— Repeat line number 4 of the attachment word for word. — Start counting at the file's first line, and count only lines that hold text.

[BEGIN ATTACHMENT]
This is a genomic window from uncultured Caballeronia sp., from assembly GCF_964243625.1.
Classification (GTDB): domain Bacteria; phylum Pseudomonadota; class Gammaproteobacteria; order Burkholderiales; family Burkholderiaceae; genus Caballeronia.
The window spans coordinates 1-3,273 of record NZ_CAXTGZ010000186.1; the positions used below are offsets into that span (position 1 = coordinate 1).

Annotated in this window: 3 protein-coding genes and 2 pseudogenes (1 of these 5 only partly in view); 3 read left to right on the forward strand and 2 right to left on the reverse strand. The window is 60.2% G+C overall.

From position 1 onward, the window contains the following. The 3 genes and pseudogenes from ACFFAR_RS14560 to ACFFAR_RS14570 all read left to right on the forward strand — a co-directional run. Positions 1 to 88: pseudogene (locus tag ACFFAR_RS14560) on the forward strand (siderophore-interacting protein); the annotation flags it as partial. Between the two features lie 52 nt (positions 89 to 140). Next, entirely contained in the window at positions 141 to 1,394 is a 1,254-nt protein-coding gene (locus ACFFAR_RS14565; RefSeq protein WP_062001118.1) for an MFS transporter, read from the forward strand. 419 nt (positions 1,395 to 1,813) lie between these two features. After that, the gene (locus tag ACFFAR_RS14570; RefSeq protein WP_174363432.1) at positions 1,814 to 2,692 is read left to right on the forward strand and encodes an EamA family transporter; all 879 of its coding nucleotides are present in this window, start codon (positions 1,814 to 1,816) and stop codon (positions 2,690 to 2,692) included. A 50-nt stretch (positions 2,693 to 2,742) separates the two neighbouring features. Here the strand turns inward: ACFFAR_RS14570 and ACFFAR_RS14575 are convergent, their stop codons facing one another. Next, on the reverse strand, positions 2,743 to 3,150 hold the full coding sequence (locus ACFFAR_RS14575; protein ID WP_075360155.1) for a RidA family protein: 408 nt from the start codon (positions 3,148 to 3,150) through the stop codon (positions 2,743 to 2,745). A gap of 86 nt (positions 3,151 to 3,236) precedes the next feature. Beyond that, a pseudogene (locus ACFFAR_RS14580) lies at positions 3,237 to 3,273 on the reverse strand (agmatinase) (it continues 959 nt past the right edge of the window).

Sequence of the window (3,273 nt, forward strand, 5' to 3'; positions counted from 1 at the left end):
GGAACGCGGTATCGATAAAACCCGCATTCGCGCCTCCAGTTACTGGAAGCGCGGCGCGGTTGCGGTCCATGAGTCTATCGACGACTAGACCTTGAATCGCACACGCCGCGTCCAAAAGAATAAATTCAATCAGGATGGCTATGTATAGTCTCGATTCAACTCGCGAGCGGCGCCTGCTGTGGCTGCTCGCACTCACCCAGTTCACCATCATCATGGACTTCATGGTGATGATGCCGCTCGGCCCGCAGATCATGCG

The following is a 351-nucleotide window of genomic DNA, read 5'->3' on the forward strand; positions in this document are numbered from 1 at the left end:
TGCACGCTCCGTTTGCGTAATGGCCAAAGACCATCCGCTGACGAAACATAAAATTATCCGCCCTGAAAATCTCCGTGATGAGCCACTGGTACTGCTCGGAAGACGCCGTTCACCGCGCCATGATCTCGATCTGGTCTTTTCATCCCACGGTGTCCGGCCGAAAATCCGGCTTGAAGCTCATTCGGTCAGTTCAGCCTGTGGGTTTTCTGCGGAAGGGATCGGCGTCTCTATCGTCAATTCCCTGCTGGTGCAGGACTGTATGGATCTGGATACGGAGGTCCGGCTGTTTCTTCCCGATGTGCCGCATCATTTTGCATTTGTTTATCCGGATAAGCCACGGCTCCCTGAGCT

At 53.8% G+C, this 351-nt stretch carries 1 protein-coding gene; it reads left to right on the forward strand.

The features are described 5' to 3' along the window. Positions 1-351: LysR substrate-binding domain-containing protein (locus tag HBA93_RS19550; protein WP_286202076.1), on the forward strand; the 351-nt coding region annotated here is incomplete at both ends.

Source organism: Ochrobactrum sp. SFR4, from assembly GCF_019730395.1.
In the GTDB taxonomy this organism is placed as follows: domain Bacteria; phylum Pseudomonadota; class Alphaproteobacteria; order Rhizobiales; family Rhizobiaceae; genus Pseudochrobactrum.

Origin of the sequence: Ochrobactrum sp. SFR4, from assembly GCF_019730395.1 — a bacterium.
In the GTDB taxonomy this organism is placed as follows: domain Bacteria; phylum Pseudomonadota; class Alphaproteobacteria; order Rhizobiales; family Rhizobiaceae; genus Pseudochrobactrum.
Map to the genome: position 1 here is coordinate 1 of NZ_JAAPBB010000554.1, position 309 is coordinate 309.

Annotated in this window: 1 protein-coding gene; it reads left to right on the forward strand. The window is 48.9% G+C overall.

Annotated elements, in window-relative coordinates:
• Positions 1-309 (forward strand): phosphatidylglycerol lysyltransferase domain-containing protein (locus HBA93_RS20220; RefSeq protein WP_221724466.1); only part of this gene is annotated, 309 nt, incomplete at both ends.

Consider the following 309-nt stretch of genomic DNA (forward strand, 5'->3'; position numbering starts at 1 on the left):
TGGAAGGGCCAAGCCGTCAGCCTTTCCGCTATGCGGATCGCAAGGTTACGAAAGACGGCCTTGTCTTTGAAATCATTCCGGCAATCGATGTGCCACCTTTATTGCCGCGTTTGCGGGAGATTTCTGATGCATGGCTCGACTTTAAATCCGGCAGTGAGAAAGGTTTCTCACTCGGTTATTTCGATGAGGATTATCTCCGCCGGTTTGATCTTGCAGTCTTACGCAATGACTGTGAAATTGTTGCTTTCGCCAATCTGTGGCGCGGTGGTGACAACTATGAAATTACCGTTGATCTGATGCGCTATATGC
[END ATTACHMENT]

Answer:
Annotated in this window: 3 protein-coding genes and 2 pseudogenes (1 of these 5 only partly in view); 3 read left to right on the forward strand and 2 right to left on the reverse strand. The window is 60.2% G+C overall.